Where to back up

The best goal would be to have a backup copy of all you need in three spots:

  • on site copy. You have a duplicate of everything on an external drive or a local server in your home or workplace. This is for cases when you computer hardware or just the HDD breaks down and is no longer accessible, either to hardware or software failure, like viruses or ransom-ware.
  • off site copy. You have a duplicate of everything on and external drive or server in a second location you either own or have access to (eg. your parents, friends…). It’s best if this location is not in the same building or even better, city. This is for a simple restore in the case of fire, flooding, burglary or similar.
  • in cloud backup. The last backup is with an INTERNET based company, that will backup all you data to their servers. This is great if all you other backups fail, and you need to restore them. This is usually the slowest backup, so it’s best if you need to restore smaller parts, like accidentally deleted file and similar.

How do I backup

Now I will show you how and where I backup my photos. I try to have many redundant copies, and as one says, better safe than sorry.

On site backup

The primary location of my photos is on internal drivers in my PC. With 6, 8 and 10Tb drives available, this is not that hard to archieve, and even after years of taking photos, I have enought space. If this would not be possible, I would use a external drive box for this with multiple hard drivers.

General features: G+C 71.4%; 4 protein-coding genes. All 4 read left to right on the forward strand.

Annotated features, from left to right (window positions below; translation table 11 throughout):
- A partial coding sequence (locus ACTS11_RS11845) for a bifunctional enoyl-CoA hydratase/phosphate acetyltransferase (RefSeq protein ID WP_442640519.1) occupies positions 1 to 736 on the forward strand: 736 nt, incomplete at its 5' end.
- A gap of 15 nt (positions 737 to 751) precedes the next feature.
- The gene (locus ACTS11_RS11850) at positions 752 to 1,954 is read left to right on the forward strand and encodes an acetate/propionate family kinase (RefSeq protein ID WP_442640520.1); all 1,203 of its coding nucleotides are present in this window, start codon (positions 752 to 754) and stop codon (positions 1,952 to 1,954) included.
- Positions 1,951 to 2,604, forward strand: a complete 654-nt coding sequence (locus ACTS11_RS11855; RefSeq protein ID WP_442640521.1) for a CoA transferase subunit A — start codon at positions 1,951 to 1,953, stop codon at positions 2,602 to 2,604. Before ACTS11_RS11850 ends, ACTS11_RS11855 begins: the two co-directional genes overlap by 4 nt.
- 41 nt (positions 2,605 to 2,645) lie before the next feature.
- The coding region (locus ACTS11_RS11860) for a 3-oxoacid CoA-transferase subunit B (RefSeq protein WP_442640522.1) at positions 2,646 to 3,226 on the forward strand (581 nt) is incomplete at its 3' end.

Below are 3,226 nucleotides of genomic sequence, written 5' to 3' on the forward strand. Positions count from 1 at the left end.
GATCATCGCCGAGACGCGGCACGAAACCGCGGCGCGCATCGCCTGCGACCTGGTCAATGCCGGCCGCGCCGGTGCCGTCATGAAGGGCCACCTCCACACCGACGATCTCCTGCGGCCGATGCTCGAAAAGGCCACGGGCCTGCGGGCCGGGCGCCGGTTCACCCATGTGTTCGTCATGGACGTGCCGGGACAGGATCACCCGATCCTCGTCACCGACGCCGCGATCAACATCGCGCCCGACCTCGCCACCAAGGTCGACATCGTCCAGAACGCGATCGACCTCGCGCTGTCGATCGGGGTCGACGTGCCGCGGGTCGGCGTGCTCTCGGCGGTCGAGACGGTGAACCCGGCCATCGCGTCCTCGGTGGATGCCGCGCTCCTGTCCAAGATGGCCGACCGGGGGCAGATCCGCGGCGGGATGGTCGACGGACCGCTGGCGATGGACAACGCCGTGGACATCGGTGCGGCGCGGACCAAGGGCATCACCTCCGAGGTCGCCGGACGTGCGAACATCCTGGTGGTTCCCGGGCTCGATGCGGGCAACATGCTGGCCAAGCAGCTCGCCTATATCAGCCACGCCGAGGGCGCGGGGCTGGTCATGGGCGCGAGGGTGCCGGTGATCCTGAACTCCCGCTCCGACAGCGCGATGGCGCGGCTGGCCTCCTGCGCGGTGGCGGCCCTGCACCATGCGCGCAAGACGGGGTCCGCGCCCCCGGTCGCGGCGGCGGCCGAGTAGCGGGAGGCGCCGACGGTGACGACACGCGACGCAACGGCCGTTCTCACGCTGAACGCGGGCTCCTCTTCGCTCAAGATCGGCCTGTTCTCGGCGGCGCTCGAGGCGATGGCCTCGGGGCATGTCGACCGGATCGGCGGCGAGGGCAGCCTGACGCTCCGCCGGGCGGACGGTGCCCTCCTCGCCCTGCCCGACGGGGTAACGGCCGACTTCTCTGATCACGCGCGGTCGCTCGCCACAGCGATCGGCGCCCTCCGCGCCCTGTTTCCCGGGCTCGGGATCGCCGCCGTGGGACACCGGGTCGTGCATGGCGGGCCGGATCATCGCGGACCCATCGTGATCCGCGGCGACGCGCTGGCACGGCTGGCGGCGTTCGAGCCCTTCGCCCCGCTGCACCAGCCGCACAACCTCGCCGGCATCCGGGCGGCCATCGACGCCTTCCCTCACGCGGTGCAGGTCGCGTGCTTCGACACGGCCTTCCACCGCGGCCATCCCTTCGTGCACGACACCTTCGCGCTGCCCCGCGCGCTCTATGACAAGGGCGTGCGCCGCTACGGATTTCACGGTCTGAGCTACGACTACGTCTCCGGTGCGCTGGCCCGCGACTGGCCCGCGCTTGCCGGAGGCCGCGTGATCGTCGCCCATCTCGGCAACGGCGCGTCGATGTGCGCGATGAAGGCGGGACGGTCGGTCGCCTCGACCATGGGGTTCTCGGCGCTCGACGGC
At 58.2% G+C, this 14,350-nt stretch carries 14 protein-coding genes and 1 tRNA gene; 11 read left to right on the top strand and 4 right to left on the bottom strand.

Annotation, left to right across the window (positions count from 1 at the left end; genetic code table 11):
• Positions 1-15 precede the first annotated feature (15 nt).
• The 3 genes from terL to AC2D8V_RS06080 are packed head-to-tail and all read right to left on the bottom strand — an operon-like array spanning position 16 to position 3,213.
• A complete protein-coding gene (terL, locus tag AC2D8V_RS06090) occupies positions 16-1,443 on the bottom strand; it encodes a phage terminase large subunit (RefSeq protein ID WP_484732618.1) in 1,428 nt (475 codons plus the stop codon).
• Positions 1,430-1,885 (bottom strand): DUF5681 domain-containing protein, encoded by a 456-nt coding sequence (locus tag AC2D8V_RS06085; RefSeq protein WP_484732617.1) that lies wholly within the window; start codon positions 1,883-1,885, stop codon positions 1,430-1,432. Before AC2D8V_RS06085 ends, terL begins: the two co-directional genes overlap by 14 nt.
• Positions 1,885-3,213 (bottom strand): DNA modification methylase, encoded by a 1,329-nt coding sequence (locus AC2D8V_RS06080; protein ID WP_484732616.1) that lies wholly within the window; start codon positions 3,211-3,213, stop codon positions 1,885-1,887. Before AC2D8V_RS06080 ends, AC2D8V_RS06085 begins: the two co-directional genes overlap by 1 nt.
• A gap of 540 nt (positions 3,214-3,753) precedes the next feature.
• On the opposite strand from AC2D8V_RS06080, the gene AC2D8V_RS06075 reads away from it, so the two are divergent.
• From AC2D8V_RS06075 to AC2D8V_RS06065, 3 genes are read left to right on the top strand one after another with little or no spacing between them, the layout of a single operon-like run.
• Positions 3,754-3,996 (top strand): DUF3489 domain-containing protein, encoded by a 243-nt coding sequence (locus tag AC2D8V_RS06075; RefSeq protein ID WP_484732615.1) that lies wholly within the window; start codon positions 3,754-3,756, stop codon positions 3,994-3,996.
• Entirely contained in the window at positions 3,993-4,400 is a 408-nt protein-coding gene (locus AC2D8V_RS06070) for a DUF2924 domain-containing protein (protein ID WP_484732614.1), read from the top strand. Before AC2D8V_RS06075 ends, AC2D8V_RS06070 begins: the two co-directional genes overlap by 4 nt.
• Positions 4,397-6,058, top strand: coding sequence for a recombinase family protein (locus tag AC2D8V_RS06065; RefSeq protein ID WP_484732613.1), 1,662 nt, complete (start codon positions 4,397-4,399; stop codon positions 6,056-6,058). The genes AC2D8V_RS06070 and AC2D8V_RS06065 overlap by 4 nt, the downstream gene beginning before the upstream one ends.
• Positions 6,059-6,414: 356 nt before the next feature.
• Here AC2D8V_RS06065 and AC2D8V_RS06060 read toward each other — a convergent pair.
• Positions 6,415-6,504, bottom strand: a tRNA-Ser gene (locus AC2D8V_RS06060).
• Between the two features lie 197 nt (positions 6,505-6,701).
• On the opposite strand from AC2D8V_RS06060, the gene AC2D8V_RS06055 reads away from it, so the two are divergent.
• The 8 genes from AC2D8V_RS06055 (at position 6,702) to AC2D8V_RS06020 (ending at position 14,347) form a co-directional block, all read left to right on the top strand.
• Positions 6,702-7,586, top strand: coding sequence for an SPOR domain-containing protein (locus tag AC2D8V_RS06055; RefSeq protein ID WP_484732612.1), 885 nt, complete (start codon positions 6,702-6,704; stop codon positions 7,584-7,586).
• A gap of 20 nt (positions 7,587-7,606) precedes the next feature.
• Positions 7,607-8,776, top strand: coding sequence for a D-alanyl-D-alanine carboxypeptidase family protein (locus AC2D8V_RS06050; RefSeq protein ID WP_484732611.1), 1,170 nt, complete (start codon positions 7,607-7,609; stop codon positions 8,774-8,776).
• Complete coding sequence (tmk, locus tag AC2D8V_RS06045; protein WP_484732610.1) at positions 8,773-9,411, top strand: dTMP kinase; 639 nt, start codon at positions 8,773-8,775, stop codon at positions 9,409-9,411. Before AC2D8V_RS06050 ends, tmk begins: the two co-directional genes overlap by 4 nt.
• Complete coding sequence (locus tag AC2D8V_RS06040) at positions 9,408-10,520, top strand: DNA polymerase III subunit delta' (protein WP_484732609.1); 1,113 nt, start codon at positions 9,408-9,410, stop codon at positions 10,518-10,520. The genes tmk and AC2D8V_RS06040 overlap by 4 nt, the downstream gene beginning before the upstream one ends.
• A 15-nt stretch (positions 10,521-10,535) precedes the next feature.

Secondly I use a Synology NAS server with HDDs in a RAID configuration. I use SyncToy program from Microsoft to synchronize the photo folders to a folder on the server every day. Like that I have a local backup of everything without having to do much. I do the sync manually, and its only set to echo (the PC folder changes are copied to the server, not the other way) as I want to have control over it.

Off site backup

For this I don’t backup everything. I have a smaller external hard drive, on which I save all the final photos as 100% JPGs and PSD versions. This is the last rescue for me, so these are the most important photos in my option to keep.

This get updated less regularly, only about once per month or so.

Cloud backup

For clouds storage, you can use a service like BackBlaze or Carbonite. There are many more, but these two seem to be most popular. I right now don’t have an online backup, as I’m in the middle of reorganizing my library, but that will be corrected soon.

These are meant for big backups, that are just there for a case of emergency, not that you access them every-time you need a photo.